Court papers spell out likely punishment
By Joe Beck
Sentencing memorandums submitted by the prosecution and defense Wednesday leave no doubt that James Louis Whittlesey will receive life in prison at a sentencing hearing scheduled next Wednesday in U.S. District Court in Harrisonburg.
Both sides agreed that Whittlesey's guilty pleas to five bank robberies, one of them in Winchester, mean an automatic life sentence.
The prosecution memorandum, written by U.S. Attorney Timothy J. Heaphy and Assistant U.S. Attorney Nancy S. Healey, states that six of the eight convictions recorded against Whittlesey carry an automatic life imprisonment sentence under provisions covering repeat offenders.
"Congress has already decided that a defendant with a criminal history like the present defendant's should be incarcerated for the rest of his life," Heaphy and Healey wrote. "Thus life imprisonment is ... the only option available to the court."
They added that the latest convictions raise to seven the total of armed robberies on Whittlesey's record.
The case against Whittlesey involves a crime spree spanning a period from July 19, 2011 through Oct. 14, 2011. The bank robberies include a United Bank branch in Winchester on Oct. 14 after which he exchanged gunfire with a city police officer. The other robberies, all of them at banks, were committed on July 19 in Fawn Grove, Pa.; July 27 in Willow Street, Pa.; Aug. 12 in Wilmington, Del.; and Oct. 7 in Lemoyne Borough, Pa.
He was also convicted of attempted escape in Burlington, Vt. after Canadian law enforcement officials returned him to the United States for prosecution in April.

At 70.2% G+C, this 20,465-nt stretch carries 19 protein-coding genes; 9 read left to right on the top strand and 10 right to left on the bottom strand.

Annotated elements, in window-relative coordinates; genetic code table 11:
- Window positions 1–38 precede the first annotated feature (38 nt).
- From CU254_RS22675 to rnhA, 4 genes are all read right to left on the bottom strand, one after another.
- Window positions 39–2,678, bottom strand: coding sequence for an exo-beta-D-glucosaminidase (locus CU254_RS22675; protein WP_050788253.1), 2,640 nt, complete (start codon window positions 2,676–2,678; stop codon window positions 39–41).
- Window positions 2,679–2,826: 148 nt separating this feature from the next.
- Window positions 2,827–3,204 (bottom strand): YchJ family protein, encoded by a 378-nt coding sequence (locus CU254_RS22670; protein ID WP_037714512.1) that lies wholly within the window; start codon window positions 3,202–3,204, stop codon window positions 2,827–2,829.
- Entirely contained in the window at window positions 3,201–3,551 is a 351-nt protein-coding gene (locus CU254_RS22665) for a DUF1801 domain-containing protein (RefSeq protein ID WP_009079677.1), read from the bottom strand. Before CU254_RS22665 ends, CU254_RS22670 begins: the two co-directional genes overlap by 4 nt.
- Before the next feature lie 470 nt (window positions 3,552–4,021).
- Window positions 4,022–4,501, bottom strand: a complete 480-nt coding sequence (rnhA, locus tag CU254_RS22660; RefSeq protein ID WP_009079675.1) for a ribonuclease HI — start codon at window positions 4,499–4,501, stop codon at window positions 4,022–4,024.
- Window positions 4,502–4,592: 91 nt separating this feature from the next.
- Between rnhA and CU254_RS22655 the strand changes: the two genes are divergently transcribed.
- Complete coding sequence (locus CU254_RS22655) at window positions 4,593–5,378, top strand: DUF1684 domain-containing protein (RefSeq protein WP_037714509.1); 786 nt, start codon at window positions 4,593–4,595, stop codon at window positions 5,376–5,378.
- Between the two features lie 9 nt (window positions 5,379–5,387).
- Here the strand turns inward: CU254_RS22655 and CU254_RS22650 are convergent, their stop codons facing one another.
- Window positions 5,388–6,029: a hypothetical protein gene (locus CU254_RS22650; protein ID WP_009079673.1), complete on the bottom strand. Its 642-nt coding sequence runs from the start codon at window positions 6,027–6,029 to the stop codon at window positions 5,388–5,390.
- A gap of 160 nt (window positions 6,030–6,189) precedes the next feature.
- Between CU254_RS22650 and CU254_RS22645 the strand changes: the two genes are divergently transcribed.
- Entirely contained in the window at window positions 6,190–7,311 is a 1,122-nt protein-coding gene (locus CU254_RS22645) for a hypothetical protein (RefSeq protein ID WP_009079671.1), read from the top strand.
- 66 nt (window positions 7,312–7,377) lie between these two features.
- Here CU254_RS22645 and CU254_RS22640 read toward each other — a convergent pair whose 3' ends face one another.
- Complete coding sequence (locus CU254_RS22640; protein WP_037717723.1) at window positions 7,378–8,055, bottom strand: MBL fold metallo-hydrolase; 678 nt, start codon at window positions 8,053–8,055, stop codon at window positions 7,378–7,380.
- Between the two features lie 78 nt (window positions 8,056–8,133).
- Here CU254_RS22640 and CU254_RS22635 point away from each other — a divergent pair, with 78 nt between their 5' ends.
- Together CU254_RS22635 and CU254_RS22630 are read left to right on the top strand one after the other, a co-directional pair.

The sentencing memorandum by assistant federal public defender Frederick T. Heblich asks that his client be sentenced to maximum security prisons in central Pennsylvania or northeastern West Virginia.
Heblich said Whittlesey is "resigned to life imprisonment. However, he would like to be as close as possible to suburban Maryland, as that is where both his mother and girlfriend reside. Both have expressed strong support and expect to remain in contact with him."
Heblich added that Whittlesey "is not in a strong position to expect any favors," but he cooperated with the prosecution after he was returned to Virginia, and his willingness to plead guilty to all charges in one proceeding "spared the courts and prosecutors the time and expense of transporting him from district to district where he was charged."
The defense memorandum also notes that Whittlesey has been committing serious crimes "for inexplicable reasons, since he was a teen-ager. By all accounts, he was raised in a comfortable household in suburban Maryland in a two-parent family. His father, now deceased, was an engineer, he was able to support his family so that his wife could devote her full time to running the household and raising children."
The prosecution also mentioned Whittlesey's untroubled childhood and added that he committed his latest string of bank robberies while living with a girlfriend who was "gainfully employed."
Despite such advantages, he has compiled "a long history of using a gun to get what he wants," the prosecutors wrote.
The memo also alludes to video camera footage that captured Whittlesey in the act of robbing banks.
"As this court will recall, many of the images introduced during the plea hearing in this case showed an angry, serious and desperate man, who clearly intended to succeed in his robberies," Heaphy and Healey wrote.
Contact staff writer Joe Beck at 540-465-5137 ext. 142, or firstname.lastname@example.org